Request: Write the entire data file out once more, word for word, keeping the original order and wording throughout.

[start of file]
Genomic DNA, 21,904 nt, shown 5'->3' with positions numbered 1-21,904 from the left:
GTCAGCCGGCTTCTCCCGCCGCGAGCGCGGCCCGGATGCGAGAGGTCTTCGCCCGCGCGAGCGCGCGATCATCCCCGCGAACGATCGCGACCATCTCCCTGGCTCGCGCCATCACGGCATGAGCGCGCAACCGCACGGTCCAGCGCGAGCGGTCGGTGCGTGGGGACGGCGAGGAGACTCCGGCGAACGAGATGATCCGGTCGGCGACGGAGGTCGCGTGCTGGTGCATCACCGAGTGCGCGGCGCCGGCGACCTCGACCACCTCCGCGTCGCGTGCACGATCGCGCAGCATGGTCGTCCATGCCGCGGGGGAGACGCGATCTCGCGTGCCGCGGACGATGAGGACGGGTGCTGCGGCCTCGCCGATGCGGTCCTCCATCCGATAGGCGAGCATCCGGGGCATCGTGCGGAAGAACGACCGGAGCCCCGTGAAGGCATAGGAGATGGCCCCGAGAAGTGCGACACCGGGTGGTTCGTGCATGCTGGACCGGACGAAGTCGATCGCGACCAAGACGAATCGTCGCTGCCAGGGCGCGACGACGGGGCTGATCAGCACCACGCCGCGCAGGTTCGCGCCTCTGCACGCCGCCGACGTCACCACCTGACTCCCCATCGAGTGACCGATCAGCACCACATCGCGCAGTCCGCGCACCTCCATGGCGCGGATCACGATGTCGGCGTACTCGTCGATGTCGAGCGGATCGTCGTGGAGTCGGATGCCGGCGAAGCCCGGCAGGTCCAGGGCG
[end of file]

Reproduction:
Genomic DNA, 21,904 nt, shown 5'->3' with positions numbered 1-21,904 from the left:
GTCAGCCGGCTTCTCCCGCCGCGAGCGCGGCCCGGATGCGAGAGGTCTTCGCCCGCGCGAGCGCGCGATCATCCCCGCGAACGATCGCGACCATCTCCCTGGCTCGCGCCATCACGGCATGAGCGCGCAACCGCACGGTCCAGCGCGAGCGGTCGGTGCGTGGGGACGGCGAGGAGACTCCGGCGAACGAGATGATCCGGTCGGCGACGGAGGTCGCGTGCTGGTGCATCACCGAGTGCGCGGCGCCGGCGACCTCGACCACCTCCGCGTCGCGTGCACGATCGCGCAGCATGGTCGTCCATGCCGCGGGGGAGACGCGATCTCGCGTGCCGCGGACGATGAGGACGGGTGCTGCGGCCTCGCCGATGCGGTCCTCCATCCGATAGGCGAGCATCCGGGGCATCGTGCGGAAGAACGACCGGAGCCCCGTGAAGGCATAGGAGATGGCCCCGAGAAGTGCGACACCGGGTGGTTCGTGCATGCTGGACCGGACGAAGTCGATCGCGACCAAGACGAATCGTCGCTGCCAGGGCGCGACGACGGGGCTGATCAGCACCACGCCGCGCAGGTTCGCGCCTCTGCACGCCGCCGACGTCACCACCTGACTCCCCATCGAGTGACCGATCAGCACCACATCGCGCAGTCCGCGCACCTCCATGGCGCGGATCACGATGTCGGCGTACTCGTCGATGTCGAGCGGATCGTCGTGGAGTCGGATGCCGGCGAAGCCCGGCAGGTCCAGGGCG